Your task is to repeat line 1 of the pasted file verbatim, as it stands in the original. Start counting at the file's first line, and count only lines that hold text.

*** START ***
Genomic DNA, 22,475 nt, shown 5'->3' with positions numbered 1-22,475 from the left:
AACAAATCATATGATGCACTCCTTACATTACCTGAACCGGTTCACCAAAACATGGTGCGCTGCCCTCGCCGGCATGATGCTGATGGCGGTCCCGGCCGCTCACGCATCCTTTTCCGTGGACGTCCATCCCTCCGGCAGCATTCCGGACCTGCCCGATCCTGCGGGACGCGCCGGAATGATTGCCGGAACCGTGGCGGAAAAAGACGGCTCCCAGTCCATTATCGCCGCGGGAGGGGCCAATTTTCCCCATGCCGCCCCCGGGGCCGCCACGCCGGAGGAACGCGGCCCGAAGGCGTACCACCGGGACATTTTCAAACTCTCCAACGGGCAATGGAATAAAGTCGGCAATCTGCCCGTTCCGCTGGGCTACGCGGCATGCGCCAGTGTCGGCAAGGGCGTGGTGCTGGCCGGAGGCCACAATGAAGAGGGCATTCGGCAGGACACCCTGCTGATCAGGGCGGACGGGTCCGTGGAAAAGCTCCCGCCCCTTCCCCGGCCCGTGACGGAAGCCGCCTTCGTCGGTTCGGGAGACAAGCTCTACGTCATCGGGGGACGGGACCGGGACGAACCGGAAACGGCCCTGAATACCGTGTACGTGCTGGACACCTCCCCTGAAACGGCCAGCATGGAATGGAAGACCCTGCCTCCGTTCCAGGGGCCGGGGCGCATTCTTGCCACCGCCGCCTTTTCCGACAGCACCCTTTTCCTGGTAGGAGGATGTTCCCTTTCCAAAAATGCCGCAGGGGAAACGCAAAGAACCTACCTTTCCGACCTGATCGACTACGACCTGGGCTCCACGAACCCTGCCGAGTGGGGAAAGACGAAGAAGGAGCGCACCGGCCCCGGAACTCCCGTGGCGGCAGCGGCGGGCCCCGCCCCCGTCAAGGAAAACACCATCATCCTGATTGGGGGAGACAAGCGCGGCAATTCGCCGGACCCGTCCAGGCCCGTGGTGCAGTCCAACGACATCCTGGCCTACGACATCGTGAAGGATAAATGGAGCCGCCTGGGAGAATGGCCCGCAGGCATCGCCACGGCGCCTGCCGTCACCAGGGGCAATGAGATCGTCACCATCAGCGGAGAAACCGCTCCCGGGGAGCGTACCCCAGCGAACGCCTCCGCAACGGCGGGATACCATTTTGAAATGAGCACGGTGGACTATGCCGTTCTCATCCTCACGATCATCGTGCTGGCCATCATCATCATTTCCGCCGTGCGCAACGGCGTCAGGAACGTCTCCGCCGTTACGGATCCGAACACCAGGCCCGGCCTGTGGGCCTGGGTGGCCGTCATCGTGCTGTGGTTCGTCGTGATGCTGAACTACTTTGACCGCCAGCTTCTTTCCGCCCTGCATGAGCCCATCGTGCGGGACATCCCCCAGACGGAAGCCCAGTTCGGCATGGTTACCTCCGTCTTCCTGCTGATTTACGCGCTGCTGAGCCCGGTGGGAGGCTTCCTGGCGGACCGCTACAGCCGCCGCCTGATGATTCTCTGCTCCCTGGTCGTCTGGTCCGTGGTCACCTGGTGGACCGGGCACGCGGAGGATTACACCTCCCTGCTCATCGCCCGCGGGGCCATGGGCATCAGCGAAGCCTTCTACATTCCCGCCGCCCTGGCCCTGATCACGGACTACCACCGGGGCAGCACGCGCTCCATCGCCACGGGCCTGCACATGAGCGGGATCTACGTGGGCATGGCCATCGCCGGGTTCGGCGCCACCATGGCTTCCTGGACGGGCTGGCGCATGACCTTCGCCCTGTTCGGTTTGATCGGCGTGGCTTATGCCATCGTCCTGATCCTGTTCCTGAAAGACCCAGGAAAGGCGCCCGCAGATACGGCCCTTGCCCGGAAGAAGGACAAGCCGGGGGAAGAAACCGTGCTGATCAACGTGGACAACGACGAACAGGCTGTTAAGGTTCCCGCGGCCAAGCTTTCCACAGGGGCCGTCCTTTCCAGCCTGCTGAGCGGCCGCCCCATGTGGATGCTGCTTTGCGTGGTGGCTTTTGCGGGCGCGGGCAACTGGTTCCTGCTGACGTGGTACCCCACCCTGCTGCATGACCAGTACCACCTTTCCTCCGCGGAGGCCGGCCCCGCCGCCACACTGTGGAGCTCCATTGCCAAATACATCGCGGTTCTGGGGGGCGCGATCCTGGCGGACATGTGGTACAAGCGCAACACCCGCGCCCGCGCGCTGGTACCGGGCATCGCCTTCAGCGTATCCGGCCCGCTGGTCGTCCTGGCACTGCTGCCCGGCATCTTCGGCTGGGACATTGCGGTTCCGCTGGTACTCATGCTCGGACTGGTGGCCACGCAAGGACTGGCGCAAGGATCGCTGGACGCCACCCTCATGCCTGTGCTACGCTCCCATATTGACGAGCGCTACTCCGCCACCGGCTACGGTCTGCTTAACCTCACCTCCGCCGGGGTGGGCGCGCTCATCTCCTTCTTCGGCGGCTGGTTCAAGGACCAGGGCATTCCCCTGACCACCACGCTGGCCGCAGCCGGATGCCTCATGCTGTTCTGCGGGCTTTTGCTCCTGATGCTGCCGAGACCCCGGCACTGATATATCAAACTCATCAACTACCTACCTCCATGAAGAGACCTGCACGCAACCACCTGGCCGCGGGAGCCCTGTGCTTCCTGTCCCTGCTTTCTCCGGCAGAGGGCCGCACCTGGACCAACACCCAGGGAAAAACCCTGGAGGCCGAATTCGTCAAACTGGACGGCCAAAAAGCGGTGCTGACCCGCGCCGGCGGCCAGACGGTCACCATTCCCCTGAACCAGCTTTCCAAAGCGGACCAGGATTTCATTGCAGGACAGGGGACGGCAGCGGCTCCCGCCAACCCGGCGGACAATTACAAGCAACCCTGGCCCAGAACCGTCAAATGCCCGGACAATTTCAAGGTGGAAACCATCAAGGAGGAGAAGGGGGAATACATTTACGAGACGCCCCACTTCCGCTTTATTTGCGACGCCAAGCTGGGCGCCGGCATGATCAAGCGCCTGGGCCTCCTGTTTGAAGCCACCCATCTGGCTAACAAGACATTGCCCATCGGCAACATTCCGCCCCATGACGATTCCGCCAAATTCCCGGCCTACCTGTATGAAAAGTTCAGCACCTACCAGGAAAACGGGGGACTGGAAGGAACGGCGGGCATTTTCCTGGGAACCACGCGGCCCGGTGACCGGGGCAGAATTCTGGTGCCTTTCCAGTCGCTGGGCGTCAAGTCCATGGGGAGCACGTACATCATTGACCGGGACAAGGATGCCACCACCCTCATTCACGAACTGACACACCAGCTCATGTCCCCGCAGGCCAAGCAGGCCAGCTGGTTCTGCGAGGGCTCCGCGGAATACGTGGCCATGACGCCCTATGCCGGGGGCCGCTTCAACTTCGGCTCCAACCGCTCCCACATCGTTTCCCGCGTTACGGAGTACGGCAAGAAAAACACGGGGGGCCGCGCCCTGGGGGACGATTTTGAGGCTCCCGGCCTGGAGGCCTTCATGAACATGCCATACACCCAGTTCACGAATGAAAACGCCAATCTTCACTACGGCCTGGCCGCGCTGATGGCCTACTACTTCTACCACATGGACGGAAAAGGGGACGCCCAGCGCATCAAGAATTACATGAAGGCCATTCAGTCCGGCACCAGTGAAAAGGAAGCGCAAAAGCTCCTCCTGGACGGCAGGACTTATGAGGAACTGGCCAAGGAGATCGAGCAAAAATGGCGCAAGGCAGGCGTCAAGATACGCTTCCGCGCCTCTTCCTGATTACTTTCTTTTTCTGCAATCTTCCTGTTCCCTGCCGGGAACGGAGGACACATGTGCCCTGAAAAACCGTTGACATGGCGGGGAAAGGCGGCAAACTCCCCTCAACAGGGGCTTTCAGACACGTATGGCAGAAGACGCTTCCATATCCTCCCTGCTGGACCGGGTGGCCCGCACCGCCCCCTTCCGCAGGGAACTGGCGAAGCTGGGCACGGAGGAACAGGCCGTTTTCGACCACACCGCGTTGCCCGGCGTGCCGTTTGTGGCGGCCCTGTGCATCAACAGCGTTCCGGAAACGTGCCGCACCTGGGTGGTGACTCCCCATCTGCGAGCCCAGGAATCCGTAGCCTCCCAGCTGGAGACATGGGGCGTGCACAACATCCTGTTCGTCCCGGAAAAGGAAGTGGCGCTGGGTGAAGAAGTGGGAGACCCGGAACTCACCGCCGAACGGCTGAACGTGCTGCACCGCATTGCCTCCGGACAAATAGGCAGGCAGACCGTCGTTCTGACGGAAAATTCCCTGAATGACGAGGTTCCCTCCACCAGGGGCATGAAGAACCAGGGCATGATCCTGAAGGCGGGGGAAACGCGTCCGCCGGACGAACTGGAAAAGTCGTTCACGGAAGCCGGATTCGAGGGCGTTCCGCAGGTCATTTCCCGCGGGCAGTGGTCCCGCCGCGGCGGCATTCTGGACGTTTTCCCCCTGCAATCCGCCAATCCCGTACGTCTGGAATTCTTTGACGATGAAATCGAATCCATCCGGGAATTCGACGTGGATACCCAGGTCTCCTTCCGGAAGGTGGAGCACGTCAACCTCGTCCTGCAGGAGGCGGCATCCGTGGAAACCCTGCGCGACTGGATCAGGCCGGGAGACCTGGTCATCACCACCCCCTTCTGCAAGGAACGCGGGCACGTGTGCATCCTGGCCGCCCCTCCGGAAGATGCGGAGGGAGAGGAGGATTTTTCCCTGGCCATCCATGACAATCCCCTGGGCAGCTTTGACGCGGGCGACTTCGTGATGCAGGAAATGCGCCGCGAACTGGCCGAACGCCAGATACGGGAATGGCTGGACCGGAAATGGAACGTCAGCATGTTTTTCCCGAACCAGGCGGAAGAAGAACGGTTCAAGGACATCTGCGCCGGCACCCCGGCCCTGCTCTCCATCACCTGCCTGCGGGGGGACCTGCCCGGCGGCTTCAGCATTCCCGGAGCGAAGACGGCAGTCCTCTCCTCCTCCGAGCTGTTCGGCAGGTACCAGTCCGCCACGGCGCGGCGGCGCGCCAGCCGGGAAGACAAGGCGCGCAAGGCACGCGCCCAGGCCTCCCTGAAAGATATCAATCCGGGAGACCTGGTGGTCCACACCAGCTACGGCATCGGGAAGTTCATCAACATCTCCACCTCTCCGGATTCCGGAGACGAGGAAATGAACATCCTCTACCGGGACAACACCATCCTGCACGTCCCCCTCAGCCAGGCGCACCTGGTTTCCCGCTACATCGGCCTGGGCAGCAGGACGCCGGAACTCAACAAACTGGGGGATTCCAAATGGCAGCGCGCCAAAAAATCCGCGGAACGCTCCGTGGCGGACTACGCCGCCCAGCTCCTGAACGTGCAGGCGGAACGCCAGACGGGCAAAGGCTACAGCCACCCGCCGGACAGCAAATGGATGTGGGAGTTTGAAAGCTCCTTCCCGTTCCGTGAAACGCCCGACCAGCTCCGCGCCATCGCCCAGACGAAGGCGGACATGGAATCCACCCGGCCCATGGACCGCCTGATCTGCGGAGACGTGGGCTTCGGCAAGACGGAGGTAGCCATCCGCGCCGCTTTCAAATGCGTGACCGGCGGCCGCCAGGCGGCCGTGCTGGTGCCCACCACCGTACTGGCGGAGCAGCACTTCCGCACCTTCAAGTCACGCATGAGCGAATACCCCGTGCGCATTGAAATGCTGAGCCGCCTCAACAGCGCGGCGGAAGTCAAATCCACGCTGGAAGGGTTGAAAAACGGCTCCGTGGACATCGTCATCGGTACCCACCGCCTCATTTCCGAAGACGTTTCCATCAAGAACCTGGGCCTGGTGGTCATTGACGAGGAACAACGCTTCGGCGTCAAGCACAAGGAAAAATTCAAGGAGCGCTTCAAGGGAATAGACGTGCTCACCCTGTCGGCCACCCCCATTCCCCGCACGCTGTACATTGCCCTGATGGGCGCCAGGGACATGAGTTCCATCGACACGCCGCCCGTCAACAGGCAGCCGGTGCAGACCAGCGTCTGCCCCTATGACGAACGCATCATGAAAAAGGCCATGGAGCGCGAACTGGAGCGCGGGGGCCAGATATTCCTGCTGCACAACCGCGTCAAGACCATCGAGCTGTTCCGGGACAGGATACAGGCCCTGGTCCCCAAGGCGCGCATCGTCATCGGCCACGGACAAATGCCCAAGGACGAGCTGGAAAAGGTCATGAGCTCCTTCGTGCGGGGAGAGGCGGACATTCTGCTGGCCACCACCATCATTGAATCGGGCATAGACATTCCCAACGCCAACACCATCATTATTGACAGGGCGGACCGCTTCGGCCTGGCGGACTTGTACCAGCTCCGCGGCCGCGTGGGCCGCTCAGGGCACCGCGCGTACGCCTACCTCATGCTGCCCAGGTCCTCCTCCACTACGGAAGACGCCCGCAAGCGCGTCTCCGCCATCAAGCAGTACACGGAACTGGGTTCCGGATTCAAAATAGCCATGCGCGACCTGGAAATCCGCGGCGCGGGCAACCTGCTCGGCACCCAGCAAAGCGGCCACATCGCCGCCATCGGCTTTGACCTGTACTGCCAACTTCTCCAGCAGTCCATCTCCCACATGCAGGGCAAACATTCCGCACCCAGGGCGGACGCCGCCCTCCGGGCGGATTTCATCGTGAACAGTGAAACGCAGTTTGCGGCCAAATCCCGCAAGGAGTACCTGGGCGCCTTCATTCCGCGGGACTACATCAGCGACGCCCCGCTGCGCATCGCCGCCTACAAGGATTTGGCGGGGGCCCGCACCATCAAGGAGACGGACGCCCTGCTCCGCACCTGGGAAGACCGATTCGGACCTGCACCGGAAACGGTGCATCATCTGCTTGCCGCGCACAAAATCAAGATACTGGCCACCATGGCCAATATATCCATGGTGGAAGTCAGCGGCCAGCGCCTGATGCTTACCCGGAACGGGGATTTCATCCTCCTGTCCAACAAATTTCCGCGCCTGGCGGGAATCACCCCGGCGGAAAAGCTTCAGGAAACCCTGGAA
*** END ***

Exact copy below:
Genomic DNA, 22,475 nt, shown 5'->3' with positions numbered 1-22,475 from the left: